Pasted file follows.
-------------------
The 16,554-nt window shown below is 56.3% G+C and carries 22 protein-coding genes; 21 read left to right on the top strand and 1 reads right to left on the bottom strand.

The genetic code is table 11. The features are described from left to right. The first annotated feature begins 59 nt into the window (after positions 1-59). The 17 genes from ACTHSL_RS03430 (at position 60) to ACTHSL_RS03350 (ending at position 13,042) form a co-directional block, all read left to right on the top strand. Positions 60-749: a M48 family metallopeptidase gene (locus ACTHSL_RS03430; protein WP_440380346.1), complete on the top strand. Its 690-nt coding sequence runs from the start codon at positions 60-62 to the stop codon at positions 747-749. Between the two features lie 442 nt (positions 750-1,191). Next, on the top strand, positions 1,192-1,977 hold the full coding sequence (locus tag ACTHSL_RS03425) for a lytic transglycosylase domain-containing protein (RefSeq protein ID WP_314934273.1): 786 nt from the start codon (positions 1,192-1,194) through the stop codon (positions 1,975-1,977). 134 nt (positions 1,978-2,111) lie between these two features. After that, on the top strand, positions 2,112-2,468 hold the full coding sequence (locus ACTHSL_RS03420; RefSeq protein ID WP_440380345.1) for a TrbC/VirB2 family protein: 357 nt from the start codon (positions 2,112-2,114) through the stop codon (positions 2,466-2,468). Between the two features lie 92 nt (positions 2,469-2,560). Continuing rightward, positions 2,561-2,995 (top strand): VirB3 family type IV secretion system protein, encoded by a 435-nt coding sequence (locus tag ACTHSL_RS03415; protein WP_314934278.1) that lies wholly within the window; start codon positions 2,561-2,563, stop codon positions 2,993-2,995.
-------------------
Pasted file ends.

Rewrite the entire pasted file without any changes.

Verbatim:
The 16,554-nt window shown below is 56.3% G+C and carries 22 protein-coding genes; 21 read left to right on the top strand and 1 reads right to left on the bottom strand.

The genetic code is table 11. The features are described from left to right. The first annotated feature begins 59 nt into the window (after positions 1-59). The 17 genes from ACTHSL_RS03430 (at position 60) to ACTHSL_RS03350 (ending at position 13,042) form a co-directional block, all read left to right on the top strand. Positions 60-749: a M48 family metallopeptidase gene (locus ACTHSL_RS03430; protein WP_440380346.1), complete on the top strand. Its 690-nt coding sequence runs from the start codon at positions 60-62 to the stop codon at positions 747-749. Between the two features lie 442 nt (positions 750-1,191). Next, on the top strand, positions 1,192-1,977 hold the full coding sequence (locus tag ACTHSL_RS03425) for a lytic transglycosylase domain-containing protein (RefSeq protein ID WP_314934273.1): 786 nt from the start codon (positions 1,192-1,194) through the stop codon (positions 1,975-1,977). 134 nt (positions 1,978-2,111) lie between these two features. After that, on the top strand, positions 2,112-2,468 hold the full coding sequence (locus ACTHSL_RS03420; RefSeq protein ID WP_440380345.1) for a TrbC/VirB2 family protein: 357 nt from the start codon (positions 2,112-2,114) through the stop codon (positions 2,466-2,468). Between the two features lie 92 nt (positions 2,469-2,560). Continuing rightward, positions 2,561-2,995 (top strand): VirB3 family type IV secretion system protein, encoded by a 435-nt coding sequence (locus tag ACTHSL_RS03415; protein WP_314934278.1) that lies wholly within the window; start codon positions 2,561-2,563, stop codon positions 2,993-2,995.